April 24, 2012
My last fight will be with god himself - Baba Bholanath , she says. I will fight this fight until the last drop of blood is shed. She has been just come out of a seven-day amorone onoshone (fast unto death). For casual labor at the District Hospital - called special attendants. Who are hired by the patient's family, but operate out of hospital premises, supplementing the services of government nurses. For their regularisation is her lifelong crusade. She has been one herself, and was made permanent towards the end of her tenure. Political parties, with whom she has campaigned all her life, are now turning their backs. Reporters covered her dharna, interviewed her all of last week. And no channel, no newspaper spoke of it. It was a fast of waste. An invisible fast. She now waits only to hear from god that he exists in the time of dystopia. Her last and only worthwhile battle.
They dance at the hour of worship of deities. Nodding their heads, spinning deftly, turning their wrists in anticipation of the feminine grace that will dawn on them in a few years time. Their mothers wait patiently in the wings, worrying about a possible mis-step, a loosened accessory, a melting brow decoration. They have adorned their little ones in flower wreaths, pronouncing their own victory as mothers. They have found the best possible opportunity for their child's newly learnt steps and cultural acclimatisation to be staged. It could be a political meeting, a birth anniversary of a dead nationalist, a call of mirth, outrage or sobriety. Men of letters, matters of statecraft take a break for the joy of these innocent feet. Having enriched themselves with potion of childhood and cultural sacreds, they resume talk of power and struggle. Strengthened by the blessing of dead poets.
April 9, 2012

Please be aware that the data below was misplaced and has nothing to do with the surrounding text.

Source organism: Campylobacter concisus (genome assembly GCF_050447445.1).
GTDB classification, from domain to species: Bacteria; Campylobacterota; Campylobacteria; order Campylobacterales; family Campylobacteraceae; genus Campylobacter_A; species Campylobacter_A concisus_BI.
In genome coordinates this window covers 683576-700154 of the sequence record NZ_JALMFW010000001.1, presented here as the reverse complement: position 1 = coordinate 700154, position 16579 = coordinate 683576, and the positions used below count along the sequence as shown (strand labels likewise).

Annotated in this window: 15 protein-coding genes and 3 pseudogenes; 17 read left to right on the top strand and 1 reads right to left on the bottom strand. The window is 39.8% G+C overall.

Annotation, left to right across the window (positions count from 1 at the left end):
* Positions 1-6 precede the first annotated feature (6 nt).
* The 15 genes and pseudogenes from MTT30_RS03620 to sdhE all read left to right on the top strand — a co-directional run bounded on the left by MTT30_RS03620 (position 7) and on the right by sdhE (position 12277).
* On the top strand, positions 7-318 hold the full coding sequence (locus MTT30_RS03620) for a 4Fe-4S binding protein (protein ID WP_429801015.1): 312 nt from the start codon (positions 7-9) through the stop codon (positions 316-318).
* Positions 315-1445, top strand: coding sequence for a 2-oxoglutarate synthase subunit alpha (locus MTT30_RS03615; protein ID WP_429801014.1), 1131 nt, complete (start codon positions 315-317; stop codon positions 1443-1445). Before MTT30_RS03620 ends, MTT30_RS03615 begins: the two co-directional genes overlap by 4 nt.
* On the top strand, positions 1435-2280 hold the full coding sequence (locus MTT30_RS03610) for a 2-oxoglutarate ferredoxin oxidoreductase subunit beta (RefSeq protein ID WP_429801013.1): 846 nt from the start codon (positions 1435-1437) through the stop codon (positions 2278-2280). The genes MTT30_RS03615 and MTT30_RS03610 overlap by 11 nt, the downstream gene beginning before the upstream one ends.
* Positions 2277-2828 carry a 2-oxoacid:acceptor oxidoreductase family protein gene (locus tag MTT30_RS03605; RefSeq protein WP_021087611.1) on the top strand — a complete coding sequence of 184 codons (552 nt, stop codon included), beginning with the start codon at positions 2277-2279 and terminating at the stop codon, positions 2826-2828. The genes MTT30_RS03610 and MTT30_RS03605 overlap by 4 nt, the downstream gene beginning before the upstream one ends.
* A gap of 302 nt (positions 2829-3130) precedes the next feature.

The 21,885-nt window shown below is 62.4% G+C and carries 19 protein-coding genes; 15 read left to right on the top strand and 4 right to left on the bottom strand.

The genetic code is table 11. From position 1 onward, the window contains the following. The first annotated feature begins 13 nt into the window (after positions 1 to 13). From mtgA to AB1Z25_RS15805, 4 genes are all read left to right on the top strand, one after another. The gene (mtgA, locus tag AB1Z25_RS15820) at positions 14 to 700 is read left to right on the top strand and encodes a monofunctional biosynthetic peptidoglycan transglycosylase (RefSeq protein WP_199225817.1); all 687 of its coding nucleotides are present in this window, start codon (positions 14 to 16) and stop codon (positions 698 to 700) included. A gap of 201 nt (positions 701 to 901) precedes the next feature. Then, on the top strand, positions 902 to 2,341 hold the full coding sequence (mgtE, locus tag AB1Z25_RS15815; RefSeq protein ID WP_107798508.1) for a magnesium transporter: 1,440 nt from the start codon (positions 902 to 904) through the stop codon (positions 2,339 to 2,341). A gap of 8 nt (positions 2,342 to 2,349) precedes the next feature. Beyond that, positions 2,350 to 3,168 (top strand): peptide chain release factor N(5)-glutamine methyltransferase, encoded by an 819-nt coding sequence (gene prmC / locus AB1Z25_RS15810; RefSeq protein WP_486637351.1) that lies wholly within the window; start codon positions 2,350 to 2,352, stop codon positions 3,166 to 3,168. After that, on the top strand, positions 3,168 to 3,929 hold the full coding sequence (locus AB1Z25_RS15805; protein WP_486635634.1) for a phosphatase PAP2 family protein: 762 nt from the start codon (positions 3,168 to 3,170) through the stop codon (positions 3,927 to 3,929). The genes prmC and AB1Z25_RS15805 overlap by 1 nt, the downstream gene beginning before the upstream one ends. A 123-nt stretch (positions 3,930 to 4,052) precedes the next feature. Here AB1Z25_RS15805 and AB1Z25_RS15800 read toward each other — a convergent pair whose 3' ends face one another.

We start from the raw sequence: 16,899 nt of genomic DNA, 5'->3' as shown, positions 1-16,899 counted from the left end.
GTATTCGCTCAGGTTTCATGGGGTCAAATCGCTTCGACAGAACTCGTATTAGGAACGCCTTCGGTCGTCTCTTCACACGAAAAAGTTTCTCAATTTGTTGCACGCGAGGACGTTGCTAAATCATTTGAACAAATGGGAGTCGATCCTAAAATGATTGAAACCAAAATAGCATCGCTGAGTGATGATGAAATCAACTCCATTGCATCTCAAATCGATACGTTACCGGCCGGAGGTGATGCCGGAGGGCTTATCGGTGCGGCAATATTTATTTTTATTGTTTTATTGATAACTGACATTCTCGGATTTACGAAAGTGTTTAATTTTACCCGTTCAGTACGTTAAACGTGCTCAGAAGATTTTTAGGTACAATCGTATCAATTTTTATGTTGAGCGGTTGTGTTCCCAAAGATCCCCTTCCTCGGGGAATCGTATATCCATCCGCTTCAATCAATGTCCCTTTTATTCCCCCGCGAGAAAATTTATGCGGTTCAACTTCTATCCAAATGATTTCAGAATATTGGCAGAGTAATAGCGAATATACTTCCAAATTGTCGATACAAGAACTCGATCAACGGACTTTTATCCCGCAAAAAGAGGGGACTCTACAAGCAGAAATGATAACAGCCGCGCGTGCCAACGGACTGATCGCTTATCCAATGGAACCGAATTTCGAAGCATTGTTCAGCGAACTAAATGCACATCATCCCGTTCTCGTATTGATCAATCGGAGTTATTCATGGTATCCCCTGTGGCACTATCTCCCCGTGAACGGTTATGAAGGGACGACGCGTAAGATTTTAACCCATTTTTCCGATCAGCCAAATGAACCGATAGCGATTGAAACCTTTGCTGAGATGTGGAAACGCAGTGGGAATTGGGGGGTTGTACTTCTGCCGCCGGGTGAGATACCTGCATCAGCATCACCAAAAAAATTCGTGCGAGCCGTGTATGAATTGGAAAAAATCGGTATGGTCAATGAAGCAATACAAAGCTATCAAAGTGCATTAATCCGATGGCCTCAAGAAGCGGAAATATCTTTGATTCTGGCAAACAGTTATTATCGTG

Feminism – good ole feminism – has been on my mind, since I attended Gloria Steinem’s recent talk at JNU on the abolitionist stance on prostitution. As also the recent collage of rape-exposes on Tehelka. Gloria Steinem said at JNU that for every cordoned-woman that is produced, another prostitute is generated somewhere else. For every virgin, a slut. It has been a while since I read feminist theory, participated in feminist debates. I have even become squeamish in the past few years, of calling myself a feminist. There were too many instances of feminist outrage in the Indian scenario in the past few years, that had a neoliberal rejoicing against the vernacular, boorish man that troubled me. This man does not know the hip ways of sexual approach. He is implicated in shock-and-awe narratives of rape and murder. The urbane, good-liberal could only condemn his unthinking patriarchy, his boorish rampage across the expanding city. Cities like Bangalore and Delhi expand into formerly small-town on agrarian fringes to build idyllic homes for the returning NRIs, expats and triumphant professionals, and landscape, economy, social order suddenly moves around in a kaleidoscope. I was moved by the Tehelka interview of a seventy-something old man, on the fringes of Noida asserting his fragile patriarchy against a social order gone astray. Young people drink and dance and sexuality flows about without the check of marriage and other social control mechanisms on Noida wastelands. He says all the things that patriarchy can say about rape – women who drink are responsible for what happens to them, women who wear skimpy clothes have no morals. Much as these things cannot be tolerated and must be spoken against by women who live, work and struggle to access freedom and safety at the same time in cities, a helplessness struck me to be at the root of this old man’s misogyny. He was crying out not at the vibrant sexualities of boys and girls swooning at Noida clubs, but importantly, against this sudden kaleidoscopic spin in landscape, aesthetic and morality that has made him an obsolete citizen, an obsolete man. We have reached a crossroad in liberal-conservative argumentation, where a demand for an insular social order, selective accessing of the fashionable freedoms offered by capital, are almost laughably irrelevant. These characters of the fringes of Noida are presented veiled Priyanka and Sonia, at the time of elections, as these men are revealed to an abashed Indian metropolitan citizen, and a sad-and-awed Western audience, as the man who will never be modern. Whose political sensibilities will be woven around traditional networks of patronage, whose spoilt sons will roam Noida with no understanding of sexual agency of women, whose mothers and daughters will forever remain numb to fashionable feminisms. By no means am I pulling attention away from the seriousness of the demand to make cities safe for women accessing transport and public spaces. Although, I am worried that perhaps the narrative production in the liberal media that goes into making this point about safety and freedom, contributes to a large network of words, images and action that go to fossilize the Indian un-modern man. One that will never know his table manners or dating cues. In doing so, the popular feminist texts one accesses in blogs and magazines effaces significant new faces of patriarchy that are produced in the world of fashionable freedoms. I find very little written and said of the new patriarchal underpinnings of dating and sexual liberation, and ones that produce a twenty-year-old happy internet stripper. At no point am I arguing for censoring of Bollywood or other media portrayals of sexuality. I am simply pointing towards this constellation of forces that create the peculiarly neoliberal gender-anxiety about body, liberation, hedonism, sexual overstatement, constantly marking the obsolete periphery. The seventy-something was probably pointing to the same thing, except in pointing to the cutout of the Noida partygirl as a metonym, he implicated himself in a string of illiberal sins.